Today's Hard|Forum Post
Today's Hard|Forum Post

MSI GeForce RTX 2080 GAMING X TRIO Review

We review MSI GeForce RTX 2080 GAMING X TRIO in the latest 2018 games using all the RTX features capable at this time. We compare performance at 1440p and 4K with an overclocked GTX 1080 and RX Vega 64. DXR Reflection Ray Tracing in Battlefield V and Adaptive Shading RTX technology in Wolfenstein II: The New Colossus.

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GPU Clock and Overclocking

On this page we are now going to look at the default settings of the video card and the real-world GPU frequency in-game. Then we are going to overclock the video card as high as we can.


Default Settings

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The base clock is 1515MHz with a boost clock of 1860MHz on this video card. There is 8GB of GDDR6 at 14GHz. The default VDDC is 1.0500V. The GPU temperature hit 67c at default. Our GPU clock testing shows that the in-game GPU clock frequency runs well above the boost clock. It starts off as high as 2010MHz, but then quickly drops down. Within 30 seconds it is operating at its consistent frequency of 1980MHz. Though it drops from time to time to 1965MHz, it is mostly at 1980MHz while gaming.

Therefore, 1980MHz is its starting frequency for overclocking. This is well above the boost clock and almost near the potential for the GPU as a whole. We didn’t think we really had much headroom with the clock speed already so high.


Highest Stable Overclock

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Using MSI Afterburner we discovered this video card has a very low Power Limit potential. We can only take the Power Limit from 100 up to 109%. That is very small and doesn’t leave much headroom to go beyond the video cards TDP. In fact, this overall small Power Limit potential did keep us from achieving as high of an overclock as we think we could have. We feel the GPU on this video card could overclock higher than we achieved here, but that we are mainly being held back by the power limit.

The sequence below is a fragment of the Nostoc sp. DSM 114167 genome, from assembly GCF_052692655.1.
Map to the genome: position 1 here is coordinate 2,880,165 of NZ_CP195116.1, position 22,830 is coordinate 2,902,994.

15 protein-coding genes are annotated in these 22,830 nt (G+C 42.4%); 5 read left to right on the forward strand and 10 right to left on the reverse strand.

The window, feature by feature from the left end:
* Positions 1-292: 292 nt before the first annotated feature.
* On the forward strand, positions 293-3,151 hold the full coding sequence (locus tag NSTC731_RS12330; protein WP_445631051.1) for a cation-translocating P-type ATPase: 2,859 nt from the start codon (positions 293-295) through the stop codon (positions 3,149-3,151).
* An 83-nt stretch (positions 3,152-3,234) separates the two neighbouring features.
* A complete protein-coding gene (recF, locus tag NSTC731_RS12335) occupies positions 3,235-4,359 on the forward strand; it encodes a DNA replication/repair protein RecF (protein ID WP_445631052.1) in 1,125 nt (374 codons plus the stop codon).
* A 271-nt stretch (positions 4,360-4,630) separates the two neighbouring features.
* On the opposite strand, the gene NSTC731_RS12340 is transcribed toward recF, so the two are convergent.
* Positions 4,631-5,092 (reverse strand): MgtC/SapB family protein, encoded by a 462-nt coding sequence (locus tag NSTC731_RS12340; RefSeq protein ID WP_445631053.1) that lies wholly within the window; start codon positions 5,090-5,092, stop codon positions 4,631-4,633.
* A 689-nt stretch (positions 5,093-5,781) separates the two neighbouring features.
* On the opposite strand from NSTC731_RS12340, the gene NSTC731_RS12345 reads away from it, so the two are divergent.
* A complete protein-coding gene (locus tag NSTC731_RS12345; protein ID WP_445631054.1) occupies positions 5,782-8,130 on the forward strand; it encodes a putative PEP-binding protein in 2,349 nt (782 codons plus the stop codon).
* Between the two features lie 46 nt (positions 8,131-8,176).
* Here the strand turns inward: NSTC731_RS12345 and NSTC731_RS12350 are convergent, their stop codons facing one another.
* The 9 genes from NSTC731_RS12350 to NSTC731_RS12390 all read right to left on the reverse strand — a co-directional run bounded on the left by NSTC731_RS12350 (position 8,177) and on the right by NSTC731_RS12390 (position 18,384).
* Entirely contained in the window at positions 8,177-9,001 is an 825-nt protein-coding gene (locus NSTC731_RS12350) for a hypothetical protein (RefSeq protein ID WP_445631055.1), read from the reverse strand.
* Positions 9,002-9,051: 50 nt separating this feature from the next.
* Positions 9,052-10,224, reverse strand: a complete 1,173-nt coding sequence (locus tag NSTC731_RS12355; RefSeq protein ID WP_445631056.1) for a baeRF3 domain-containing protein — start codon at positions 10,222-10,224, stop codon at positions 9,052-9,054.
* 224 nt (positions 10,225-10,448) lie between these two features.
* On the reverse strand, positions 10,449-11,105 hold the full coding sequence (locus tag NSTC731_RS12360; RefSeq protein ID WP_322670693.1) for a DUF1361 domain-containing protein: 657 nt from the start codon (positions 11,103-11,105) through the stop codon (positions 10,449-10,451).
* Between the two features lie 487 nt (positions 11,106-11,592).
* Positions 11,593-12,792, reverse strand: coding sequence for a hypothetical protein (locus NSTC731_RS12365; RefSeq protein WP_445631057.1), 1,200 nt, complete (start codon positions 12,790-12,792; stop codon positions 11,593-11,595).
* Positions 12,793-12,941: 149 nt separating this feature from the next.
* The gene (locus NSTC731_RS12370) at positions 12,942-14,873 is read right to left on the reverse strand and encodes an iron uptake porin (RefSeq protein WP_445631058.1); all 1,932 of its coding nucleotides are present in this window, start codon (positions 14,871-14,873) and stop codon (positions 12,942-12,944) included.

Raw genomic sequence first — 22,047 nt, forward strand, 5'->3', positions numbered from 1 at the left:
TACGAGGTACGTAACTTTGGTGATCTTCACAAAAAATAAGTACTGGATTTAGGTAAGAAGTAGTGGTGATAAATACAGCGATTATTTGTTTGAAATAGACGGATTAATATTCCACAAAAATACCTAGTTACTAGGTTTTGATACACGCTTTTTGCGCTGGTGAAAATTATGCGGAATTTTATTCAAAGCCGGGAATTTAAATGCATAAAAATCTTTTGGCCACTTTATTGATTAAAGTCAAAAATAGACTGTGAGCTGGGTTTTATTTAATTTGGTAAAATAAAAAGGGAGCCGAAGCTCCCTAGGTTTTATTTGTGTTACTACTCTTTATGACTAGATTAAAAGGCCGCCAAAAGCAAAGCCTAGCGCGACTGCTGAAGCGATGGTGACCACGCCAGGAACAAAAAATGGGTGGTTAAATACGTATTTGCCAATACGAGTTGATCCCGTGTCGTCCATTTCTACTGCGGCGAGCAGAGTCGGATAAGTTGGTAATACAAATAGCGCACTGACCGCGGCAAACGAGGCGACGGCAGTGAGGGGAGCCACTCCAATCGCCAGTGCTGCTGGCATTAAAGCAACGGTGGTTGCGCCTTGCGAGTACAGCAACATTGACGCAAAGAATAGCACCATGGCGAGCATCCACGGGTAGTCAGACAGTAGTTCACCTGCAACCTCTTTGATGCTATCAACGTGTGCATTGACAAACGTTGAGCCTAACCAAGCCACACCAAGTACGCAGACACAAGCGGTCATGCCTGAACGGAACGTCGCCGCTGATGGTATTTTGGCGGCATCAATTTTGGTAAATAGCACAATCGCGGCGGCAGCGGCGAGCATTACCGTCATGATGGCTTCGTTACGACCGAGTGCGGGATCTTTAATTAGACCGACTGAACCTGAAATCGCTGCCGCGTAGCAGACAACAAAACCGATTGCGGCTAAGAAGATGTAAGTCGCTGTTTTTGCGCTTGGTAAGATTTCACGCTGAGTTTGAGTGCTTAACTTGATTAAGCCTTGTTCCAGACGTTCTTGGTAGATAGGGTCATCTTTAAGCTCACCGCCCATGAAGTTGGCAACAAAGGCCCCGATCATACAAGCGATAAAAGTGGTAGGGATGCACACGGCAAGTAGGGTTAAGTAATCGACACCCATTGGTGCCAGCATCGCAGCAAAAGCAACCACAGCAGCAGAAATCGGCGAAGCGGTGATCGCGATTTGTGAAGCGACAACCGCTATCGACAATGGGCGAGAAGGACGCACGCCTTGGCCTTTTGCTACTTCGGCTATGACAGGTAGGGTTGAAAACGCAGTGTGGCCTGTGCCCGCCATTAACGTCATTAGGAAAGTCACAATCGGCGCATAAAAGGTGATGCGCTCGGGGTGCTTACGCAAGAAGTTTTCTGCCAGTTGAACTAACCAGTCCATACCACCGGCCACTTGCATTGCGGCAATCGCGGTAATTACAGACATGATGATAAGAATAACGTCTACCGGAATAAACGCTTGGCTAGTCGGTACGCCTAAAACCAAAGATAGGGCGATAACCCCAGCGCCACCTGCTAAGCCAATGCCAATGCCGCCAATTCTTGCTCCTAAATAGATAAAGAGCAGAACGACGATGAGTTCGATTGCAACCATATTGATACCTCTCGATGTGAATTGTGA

We did discover that we can unlock and increase the Core Voltage. However, this was to our overclocking detriment. Raising the voltage made the GPU clock speed hit the TDP "wall" a lot faster, and the GPU clock speed throttled down to the same frequency without over voltage. For example, with maximum voltage the GPU clock speed started out as high as 2085MHz. But within 15 seconds it dropped to 2070MHz. Then within a minute and a half of that it finally dropped down to 2055MHz where it stayed for the duration of gaming. Over voltage only gave us a slight clock speed boost in that first 2 minutes of gaming, otherwise after that it was always at 2055MHz. Therefore, we just decided to forgo the voltage altogether and just start and end at 2055MHz.

That is what our overclock ended up being, no voltage applied and a Core Clock of +50 and Memory Clock of +1000 with Fan Speeds at 100% and Power Limit at 109%. This brings the boost clock up to 1910MHz and the memory is at 16GHz.

This ends up resulting in a consistent clock speed of 2055MHz while gaming. You can see it starts shortly at 2085MHz, then goes down to 2070MHz and then settles at 2055MHz. It drops quicker without the extra voltage, the extra voltage only prolonged that by a minute or so. 2055MHz is just simply what this GPU could sustain for long periods of gaming no matter what, and we feel that is mostly down to the board power limits. GPU Temp was 52c at 100% fan speed.

Our final overclock though is 2055MHz GPU / 16GHz memory which we will use in this review.